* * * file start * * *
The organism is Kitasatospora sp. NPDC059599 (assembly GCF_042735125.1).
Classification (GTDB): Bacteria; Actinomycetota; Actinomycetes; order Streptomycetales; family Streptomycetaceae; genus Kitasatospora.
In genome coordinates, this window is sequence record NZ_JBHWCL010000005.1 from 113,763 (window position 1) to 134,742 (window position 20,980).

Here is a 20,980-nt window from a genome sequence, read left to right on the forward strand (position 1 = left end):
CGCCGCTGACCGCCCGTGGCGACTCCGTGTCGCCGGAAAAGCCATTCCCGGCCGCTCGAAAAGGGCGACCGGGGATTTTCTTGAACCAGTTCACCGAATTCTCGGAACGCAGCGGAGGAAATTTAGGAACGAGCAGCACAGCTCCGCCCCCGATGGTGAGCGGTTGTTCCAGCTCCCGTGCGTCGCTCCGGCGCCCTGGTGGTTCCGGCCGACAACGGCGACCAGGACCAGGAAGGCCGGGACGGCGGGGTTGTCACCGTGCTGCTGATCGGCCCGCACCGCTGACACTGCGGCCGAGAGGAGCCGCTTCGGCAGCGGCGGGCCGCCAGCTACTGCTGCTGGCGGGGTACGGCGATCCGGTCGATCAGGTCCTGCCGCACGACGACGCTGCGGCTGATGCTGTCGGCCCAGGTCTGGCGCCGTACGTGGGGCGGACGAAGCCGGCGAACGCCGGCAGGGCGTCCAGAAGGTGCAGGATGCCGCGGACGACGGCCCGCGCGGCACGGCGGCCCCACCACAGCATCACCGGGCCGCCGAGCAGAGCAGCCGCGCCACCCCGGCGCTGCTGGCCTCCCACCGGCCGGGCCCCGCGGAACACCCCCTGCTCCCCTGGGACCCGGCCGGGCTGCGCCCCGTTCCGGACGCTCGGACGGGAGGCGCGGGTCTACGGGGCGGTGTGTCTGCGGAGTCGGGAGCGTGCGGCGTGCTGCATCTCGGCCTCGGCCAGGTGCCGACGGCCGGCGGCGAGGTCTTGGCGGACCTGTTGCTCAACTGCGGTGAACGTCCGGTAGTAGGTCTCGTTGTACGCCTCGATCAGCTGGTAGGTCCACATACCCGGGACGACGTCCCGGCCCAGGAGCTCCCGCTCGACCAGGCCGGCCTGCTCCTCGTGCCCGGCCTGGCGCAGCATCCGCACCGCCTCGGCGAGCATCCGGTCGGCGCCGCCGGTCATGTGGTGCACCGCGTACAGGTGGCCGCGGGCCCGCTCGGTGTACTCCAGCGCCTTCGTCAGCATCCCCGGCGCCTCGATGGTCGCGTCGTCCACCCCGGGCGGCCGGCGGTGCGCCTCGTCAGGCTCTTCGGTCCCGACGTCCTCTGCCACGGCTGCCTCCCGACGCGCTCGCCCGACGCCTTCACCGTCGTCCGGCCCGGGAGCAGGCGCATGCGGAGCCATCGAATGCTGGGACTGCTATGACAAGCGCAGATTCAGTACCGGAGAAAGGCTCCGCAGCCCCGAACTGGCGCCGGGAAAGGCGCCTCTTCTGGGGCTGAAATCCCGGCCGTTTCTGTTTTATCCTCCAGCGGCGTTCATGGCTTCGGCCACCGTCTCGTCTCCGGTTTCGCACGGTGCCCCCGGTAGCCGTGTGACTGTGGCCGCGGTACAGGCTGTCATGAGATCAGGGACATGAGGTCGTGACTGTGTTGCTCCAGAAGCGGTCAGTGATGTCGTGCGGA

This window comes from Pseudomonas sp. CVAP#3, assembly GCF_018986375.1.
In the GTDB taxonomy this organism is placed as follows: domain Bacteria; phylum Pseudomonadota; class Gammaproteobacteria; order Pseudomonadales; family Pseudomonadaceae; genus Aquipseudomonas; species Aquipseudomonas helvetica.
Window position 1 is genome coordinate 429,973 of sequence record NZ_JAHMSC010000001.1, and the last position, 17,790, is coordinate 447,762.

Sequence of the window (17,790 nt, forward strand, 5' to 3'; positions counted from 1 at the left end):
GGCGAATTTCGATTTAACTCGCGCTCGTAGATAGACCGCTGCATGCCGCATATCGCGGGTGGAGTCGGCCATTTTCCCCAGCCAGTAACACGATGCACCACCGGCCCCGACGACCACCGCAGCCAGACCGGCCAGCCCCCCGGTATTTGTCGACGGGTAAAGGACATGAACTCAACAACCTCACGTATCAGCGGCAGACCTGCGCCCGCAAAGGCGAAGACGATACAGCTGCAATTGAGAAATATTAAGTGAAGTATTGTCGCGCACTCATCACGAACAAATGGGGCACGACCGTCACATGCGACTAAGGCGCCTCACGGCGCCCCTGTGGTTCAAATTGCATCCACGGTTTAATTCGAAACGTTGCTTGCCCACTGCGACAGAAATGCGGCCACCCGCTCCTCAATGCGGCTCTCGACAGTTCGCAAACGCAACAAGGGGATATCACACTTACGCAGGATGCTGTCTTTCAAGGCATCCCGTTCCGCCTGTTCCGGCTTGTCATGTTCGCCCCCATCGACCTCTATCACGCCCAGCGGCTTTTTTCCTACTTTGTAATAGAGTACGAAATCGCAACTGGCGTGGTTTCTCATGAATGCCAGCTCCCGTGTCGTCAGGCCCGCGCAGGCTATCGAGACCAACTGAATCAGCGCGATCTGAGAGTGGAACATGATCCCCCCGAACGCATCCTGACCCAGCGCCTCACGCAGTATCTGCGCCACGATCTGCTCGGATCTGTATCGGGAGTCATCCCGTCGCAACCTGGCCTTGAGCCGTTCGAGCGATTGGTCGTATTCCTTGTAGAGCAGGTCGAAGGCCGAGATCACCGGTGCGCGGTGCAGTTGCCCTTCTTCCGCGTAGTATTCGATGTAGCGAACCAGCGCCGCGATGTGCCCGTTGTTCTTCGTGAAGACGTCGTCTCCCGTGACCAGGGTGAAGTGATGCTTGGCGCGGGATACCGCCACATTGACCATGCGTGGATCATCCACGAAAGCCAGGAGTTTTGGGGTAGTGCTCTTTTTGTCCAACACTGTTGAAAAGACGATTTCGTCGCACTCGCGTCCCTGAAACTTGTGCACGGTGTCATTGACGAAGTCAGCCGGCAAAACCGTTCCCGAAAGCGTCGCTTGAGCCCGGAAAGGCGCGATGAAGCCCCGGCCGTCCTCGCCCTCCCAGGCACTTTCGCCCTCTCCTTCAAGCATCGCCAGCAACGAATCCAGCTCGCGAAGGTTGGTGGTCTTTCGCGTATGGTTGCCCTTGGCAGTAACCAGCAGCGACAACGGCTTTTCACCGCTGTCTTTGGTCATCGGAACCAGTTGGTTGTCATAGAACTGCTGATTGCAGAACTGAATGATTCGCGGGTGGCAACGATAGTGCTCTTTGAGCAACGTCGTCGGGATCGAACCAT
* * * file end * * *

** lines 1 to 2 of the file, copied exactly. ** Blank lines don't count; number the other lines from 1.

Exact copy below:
The organism is Kitasatospora sp. NPDC059599 (assembly GCF_042735125.1).
Classification (GTDB): Bacteria; Actinomycetota; Actinomycetes; order Streptomycetales; family Streptomycetaceae; genus Kitasatospora.